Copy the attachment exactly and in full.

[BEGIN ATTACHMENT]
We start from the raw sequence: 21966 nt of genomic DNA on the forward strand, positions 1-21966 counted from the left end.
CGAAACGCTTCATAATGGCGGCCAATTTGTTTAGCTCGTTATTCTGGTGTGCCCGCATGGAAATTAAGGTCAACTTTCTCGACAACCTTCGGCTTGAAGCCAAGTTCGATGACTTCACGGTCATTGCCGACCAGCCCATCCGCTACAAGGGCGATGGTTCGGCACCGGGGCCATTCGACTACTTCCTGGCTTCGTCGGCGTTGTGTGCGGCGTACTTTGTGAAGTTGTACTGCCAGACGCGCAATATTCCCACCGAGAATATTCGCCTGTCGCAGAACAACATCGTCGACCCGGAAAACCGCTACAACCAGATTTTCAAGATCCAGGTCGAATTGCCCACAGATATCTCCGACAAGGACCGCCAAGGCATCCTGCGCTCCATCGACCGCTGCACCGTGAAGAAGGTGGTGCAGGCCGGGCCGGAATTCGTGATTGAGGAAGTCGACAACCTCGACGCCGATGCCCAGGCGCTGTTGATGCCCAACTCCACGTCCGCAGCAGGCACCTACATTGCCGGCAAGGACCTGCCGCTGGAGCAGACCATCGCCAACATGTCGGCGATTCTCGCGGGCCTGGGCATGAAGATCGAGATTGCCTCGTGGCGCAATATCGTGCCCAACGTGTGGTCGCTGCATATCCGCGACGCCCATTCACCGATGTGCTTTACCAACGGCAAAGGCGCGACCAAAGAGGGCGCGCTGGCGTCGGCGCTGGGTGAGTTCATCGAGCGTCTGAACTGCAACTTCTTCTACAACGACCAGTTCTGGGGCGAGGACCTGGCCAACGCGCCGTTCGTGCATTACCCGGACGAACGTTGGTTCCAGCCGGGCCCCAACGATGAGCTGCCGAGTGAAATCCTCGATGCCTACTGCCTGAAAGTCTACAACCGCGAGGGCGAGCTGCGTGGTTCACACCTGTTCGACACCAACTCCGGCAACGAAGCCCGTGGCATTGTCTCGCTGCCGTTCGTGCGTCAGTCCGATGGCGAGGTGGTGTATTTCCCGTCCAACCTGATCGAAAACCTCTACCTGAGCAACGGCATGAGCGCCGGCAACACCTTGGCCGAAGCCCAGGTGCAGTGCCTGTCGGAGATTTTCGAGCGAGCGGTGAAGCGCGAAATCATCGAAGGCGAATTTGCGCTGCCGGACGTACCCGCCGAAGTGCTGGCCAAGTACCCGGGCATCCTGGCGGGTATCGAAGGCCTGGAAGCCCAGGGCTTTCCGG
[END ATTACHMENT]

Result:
We start from the raw sequence: 21966 nt of genomic DNA on the forward strand, positions 1-21966 counted from the left end.
CGAAACGCTTCATAATGGCGGCCAATTTGTTTAGCTCGTTATTCTGGTGTGCCCGCATGGAAATTAAGGTCAACTTTCTCGACAACCTTCGGCTTGAAGCCAAGTTCGATGACTTCACGGTCATTGCCGACCAGCCCATCCGCTACAAGGGCGATGGTTCGGCACCGGGGCCATTCGACTACTTCCTGGCTTCGTCGGCGTTGTGTGCGGCGTACTTTGTGAAGTTGTACTGCCAGACGCGCAATATTCCCACCGAGAATATTCGCCTGTCGCAGAACAACATCGTCGACCCGGAAAACCGCTACAACCAGATTTTCAAGATCCAGGTCGAATTGCCCACAGATATCTCCGACAAGGACCGCCAAGGCATCCTGCGCTCCATCGACCGCTGCACCGTGAAGAAGGTGGTGCAGGCCGGGCCGGAATTCGTGATTGAGGAAGTCGACAACCTCGACGCCGATGCCCAGGCGCTGTTGATGCCCAACTCCACGTCCGCAGCAGGCACCTACATTGCCGGCAAGGACCTGCCGCTGGAGCAGACCATCGCCAACATGTCGGCGATTCTCGCGGGCCTGGGCATGAAGATCGAGATTGCCTCGTGGCGCAATATCGTGCCCAACGTGTGGTCGCTGCATATCCGCGACGCCCATTCACCGATGTGCTTTACCAACGGCAAAGGCGCGACCAAAGAGGGCGCGCTGGCGTCGGCGCTGGGTGAGTTCATCGAGCGTCTGAACTGCAACTTCTTCTACAACGACCAGTTCTGGGGCGAGGACCTGGCCAACGCGCCGTTCGTGCATTACCCGGACGAACGTTGGTTCCAGCCGGGCCCCAACGATGAGCTGCCGAGTGAAATCCTCGATGCCTACTGCCTGAAAGTCTACAACCGCGAGGGCGAGCTGCGTGGTTCACACCTGTTCGACACCAACTCCGGCAACGAAGCCCGTGGCATTGTCTCGCTGCCGTTCGTGCGTCAGTCCGATGGCGAGGTGGTGTATTTCCCGTCCAACCTGATCGAAAACCTCTACCTGAGCAACGGCATGAGCGCCGGCAACACCTTGGCCGAAGCCCAGGTGCAGTGCCTGTCGGAGATTTTCGAGCGAGCGGTGAAGCGCGAAATCATCGAAGGCGAATTTGCGCTGCCGGACGTACCCGCCGAAGTGCTGGCCAAGTACCCGGGCATCCTGGCGGGTATCGAAGGCCTGGAAGCCCAGGGCTTTCCGG